Tooth decay, gingivitis and periodontitis are among the most common conditions in the world. So much so that it is estimated that the majority of the world's adult population has at least one disease of the oral cavity. The most effective way to prevent all these pathologies is certainly to take care of your oral hygiene and this can be done every day at home, in the correct way. But what is the correct way? Let's see the advice and guidelines that emerge from scientific studies on how to brush your teeth and take care of oral cavity hygiene. Also, because preventing cavities and gingivitis is not just a question of the health of the mouth, but of the entire body, as we will see in the next paragraph.
The health of the mouth is the health of the body
The health of the mouth is considered the gateway to the health of the whole organism (Naseem et al, Int J Health Sci, 2017). But be careful, because the opposite is also true. In fact, poor oral health can lead to an increased risk of developing diseases. Even our mouth is populated by bacteria and also in this case, as for the gut and the skin, we speak of microbiota. Bacteria of the mouth should live in balance. In some conditions, however, the microbiota becomes unbalanced and the bacteria migrate, arriving throughout the body. In this way, the bacteria increase the levels of inflammation and can cause problems in the stomach, but also in the lungs and even in the brain (Bhatnagar et al, Contemp Clin Dent, 2021). Not only that, diseases of the oral cavity such as periodontitis are associated with a higher risk of developing cardiovascular disease and diabetes (Bhatnagar et al, Contemp Clin Dent, 2021). Hence the importance of proper oral hygiene.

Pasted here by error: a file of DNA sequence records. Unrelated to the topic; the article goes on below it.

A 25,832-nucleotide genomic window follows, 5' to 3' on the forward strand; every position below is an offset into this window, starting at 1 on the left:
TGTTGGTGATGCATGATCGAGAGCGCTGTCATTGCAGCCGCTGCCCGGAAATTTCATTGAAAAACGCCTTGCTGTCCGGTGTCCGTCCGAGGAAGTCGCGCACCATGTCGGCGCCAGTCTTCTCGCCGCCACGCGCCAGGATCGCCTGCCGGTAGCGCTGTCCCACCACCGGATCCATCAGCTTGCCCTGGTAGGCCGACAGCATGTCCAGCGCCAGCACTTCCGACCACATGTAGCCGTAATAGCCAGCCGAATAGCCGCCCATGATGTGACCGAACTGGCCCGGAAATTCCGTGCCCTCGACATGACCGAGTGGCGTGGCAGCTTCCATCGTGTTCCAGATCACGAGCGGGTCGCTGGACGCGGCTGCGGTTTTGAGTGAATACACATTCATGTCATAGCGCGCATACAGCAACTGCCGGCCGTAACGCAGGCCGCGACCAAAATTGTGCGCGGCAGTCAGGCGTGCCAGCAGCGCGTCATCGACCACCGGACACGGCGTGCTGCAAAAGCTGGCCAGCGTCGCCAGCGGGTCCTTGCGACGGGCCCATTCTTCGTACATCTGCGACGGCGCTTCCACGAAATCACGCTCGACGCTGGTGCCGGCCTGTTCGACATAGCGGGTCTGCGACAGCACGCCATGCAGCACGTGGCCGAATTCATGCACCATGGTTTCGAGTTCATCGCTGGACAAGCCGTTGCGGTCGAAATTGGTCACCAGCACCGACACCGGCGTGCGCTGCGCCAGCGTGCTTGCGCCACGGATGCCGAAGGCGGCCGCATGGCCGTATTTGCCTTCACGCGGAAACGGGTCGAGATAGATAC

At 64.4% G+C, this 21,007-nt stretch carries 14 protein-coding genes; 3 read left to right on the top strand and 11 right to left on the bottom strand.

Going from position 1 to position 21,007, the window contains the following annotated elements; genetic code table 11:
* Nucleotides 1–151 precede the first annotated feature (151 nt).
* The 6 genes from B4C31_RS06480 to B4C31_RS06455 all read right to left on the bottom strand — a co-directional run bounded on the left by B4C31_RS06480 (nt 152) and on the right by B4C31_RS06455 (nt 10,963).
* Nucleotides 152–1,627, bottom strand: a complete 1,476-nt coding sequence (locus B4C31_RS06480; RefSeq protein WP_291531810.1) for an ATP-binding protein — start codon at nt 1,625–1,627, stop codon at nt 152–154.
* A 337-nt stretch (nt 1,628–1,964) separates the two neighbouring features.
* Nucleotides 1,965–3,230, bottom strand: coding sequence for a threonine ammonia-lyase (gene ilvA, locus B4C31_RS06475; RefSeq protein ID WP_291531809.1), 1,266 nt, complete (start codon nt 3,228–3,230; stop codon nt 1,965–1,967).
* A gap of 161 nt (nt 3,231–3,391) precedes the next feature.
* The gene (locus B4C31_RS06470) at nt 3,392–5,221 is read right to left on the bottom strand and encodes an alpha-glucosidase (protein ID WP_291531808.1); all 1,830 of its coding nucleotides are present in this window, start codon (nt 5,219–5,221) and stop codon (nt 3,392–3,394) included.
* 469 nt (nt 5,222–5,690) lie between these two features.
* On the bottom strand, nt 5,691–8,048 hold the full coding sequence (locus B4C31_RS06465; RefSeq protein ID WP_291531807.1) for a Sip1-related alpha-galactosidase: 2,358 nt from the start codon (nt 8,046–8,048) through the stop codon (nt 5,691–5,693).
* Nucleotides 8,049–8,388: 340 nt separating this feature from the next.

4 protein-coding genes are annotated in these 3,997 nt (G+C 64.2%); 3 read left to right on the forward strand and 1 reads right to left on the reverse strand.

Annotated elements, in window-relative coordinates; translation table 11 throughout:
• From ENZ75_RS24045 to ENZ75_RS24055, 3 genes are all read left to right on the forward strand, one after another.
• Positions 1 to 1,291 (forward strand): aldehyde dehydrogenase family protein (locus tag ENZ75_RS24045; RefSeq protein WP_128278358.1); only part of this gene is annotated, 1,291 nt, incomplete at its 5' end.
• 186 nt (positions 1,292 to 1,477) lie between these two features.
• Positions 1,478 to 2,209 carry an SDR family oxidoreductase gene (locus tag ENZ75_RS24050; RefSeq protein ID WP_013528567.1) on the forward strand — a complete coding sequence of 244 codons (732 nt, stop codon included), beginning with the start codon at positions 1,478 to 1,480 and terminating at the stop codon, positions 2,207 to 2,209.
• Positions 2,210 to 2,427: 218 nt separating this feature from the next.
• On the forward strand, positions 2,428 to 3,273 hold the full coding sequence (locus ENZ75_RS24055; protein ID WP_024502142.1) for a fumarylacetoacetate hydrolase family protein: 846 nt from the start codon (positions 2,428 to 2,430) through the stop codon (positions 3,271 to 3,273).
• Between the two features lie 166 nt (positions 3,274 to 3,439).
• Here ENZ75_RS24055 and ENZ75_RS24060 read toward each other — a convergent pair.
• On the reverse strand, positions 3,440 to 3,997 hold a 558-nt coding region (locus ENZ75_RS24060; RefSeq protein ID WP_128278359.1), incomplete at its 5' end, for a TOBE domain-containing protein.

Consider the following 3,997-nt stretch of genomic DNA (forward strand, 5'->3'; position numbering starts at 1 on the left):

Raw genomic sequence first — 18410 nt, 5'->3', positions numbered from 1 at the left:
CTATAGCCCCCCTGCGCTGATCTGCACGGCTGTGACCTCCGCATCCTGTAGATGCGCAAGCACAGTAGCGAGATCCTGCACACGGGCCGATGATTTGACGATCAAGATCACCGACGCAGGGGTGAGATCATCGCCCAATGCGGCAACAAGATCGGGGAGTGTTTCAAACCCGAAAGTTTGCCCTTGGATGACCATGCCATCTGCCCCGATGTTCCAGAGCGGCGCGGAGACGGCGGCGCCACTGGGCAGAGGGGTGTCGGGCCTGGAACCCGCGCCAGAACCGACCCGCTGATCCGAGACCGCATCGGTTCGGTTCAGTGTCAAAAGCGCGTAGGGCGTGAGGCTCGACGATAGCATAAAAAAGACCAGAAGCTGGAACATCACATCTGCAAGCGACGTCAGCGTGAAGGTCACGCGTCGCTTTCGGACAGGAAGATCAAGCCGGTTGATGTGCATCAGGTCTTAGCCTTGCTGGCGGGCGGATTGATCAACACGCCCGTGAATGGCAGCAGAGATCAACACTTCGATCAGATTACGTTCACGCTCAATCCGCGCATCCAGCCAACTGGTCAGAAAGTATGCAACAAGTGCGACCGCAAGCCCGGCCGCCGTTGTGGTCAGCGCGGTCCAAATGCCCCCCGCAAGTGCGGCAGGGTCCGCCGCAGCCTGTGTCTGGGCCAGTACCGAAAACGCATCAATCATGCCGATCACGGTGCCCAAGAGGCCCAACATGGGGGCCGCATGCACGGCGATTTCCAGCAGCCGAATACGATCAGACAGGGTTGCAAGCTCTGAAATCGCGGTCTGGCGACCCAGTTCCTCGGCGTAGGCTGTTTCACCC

Brushing your teeth, when to do it and how
Brushing your teeth is the simplest and most common practice for taking care of oral hygiene, and, we add, also very effective. Indeed, the more frequency with which we clean our teeth increases, the more dental caries is reduced (Fernandez de Grado et al, PLoS One, 2021). In general, the advice of experts, to be able to remove most of the plaque, is to brush your teeth two to three times a day after meals for at least two minutes (Attin et al, Oral Health Prev Dent, 2005). In addition, a good rule is to brush your teeth 20-30 minutes after having eaten a meal. The reason is that what we eat, especially acids and sugars, temporarily alters the pH of saliva, which becomes more acidic, and this weakens the dental enamel. Brushing your teeth when the saliva is still acidic and the enamel weakened risks to damage it, this time no longer temporarily. After 20-30 minutes from the meal, however, the saliva restores the normal pH and the tooth enamel is safe (Fibryanto et al, JIOH, 2022). And what is the role of dental floss and interdental brushes? These are also important and, according to studies, if used together with the toothbrush, before or after it does not matter, they reduce the risk of gingivitis and plaque formation compared to brushing alone (Sambunjak et al, Cochrane Database Syst Rev, 2019 - Silva et al, Int J Dent Hyg, 2022).